designated Federal entity and such sections shall be applied to 
each designated Federal entity and head of the designated 
Federal entity (as defined under subsection (a)) by 
substituting--
          (A) ``designated Federal entity'' for 
        ``establishment''; and
          (B) ``head of the designated Federal entity'' for 
        ``head of the establishment''.
  (2) In addition to the other authorities specified in this 
Act, an Inspector General is authorized to select, appoint, and 
employ such officers and employees as may be necessary for 
carrying out the functions, powers, and duties of the Office of 
Inspector General and to obtain the temporary or intermittent 
services of experts or consultants or an organization thereof, 
subject to the applicable laws and regulations that govern such 
selections, appointments, and employment, and the obtaining of 
such services, within the designated Federal entity.
  (3) Notwithstanding the last sentence of subsection (d) of 
this section, the provisions of subsection (a) of section 8D 
(other than the provisions of subparagraphs (A), (B), (C), and 
(E) of subsection (a)(1)) shall apply to the Inspector General 
of the Board of Governors of the Federal Reserve System and the 
Bureau of Consumer Financial Protection and the Chairman of the 
Board of Governors of the Federal Reserve System in the same 
manner as such provisions apply to the Inspector General of the 
Department of the Treasury and the Secretary of the Treasury, 
respectively.
          (4) Each Inspector General shall--
  (A) in accordance with applicable laws and regulations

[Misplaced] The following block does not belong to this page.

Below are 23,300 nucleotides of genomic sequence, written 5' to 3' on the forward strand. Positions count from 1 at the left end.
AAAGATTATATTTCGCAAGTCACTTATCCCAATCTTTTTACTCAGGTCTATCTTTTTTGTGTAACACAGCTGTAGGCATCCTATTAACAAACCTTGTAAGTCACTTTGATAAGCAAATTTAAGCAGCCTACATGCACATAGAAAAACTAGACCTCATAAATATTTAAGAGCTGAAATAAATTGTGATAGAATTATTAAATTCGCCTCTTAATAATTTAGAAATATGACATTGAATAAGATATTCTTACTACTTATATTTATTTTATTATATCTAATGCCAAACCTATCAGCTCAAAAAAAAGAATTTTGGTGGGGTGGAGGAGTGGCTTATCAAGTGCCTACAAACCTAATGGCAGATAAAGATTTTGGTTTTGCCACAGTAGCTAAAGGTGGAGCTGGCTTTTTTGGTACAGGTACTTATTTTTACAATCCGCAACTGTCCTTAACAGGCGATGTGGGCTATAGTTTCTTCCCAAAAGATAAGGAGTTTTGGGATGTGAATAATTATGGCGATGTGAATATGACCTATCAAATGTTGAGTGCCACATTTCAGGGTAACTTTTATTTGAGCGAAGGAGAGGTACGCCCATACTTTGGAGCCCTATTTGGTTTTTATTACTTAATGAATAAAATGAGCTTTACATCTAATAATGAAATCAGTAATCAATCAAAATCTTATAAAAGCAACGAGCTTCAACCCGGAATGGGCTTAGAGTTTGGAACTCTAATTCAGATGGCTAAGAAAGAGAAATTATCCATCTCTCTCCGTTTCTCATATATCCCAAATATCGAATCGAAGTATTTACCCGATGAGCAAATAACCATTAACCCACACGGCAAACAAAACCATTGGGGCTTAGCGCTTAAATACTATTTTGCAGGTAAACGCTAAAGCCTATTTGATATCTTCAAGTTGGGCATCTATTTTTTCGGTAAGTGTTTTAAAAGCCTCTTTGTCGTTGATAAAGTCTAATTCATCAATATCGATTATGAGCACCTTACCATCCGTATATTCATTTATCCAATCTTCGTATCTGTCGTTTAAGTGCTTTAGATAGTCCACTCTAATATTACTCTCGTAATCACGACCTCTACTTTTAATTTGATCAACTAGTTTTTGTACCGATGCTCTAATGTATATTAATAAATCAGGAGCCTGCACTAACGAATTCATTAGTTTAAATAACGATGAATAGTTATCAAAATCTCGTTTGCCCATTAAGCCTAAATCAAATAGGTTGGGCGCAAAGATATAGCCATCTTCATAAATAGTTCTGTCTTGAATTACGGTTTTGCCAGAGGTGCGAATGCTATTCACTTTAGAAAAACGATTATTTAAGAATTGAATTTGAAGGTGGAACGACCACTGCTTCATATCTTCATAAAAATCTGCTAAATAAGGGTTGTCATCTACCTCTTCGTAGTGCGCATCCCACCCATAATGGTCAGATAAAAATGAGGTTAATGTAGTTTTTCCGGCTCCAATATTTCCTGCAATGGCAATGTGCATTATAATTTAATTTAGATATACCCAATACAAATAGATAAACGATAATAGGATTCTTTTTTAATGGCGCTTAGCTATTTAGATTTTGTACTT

governing appointments within the designated Federal entity, 
appoint a Counsel to the Inspector General who shall report to 
the Inspector General;
  (B) obtain the services of a counsel appointed by and 
directly reporting to another Inspector General on a 
reimbursable basis; or
  (C) obtain the services of appropriate staff of the Council 
of the Inspectors General on Integrity and Efficiency on a 
reimbursable basis.
  (h)(1) No later than April 30, 1989, and annually thereafter, 
the Director of the Office of Management and Budget, after 
consultation with the Comptroller General of the United States, 
shall publish in the Federal Register a list of the Federal 
entities and designated Federal entities and if the designated 
Federal entity is not a board or commission, include the head 
of each such entity (as defined under subsection (a) of this 
section).
  (2) Beginning on October 31, 1989, and on October 31 of each 
succeeding calendar year, the head of each Federal entity (as 
defined under subsection (a) of this section) shall prepare and 
transmit to the Director of the Office of Management and Budget 
and to each House of the Congress a report which--
          (A) states whether there has been established in the 
        Federal entity an office that meets the requirements of 
        this section;
          (B) specifies the actions taken by the Federal entity 
        otherwise to ensure that audits are conducted of its 
        programs and operations in accordance with the 
        standards for audit of governmental organizations, 
        programs, activities, and functions issued by the 
        Comptroller General of the United States, and includes 
        a list of each audit report completed by a Federal or 
        non-Federal auditor during the reporting period and a 
        summary of any particularly significant findings; and
          (C) summarizes any matters relating to the personnel, 
        programs, and operations of the Federal entity referred 
        to prosecutive authorities, including a summary 
        description of any preliminary investigation conducted 
        by or at the request of the Federal entity concerning 
        these matters, and the prosecutions and convictions 
        which have resulted.

           *       *       *       *       *       *       *


                                  [all]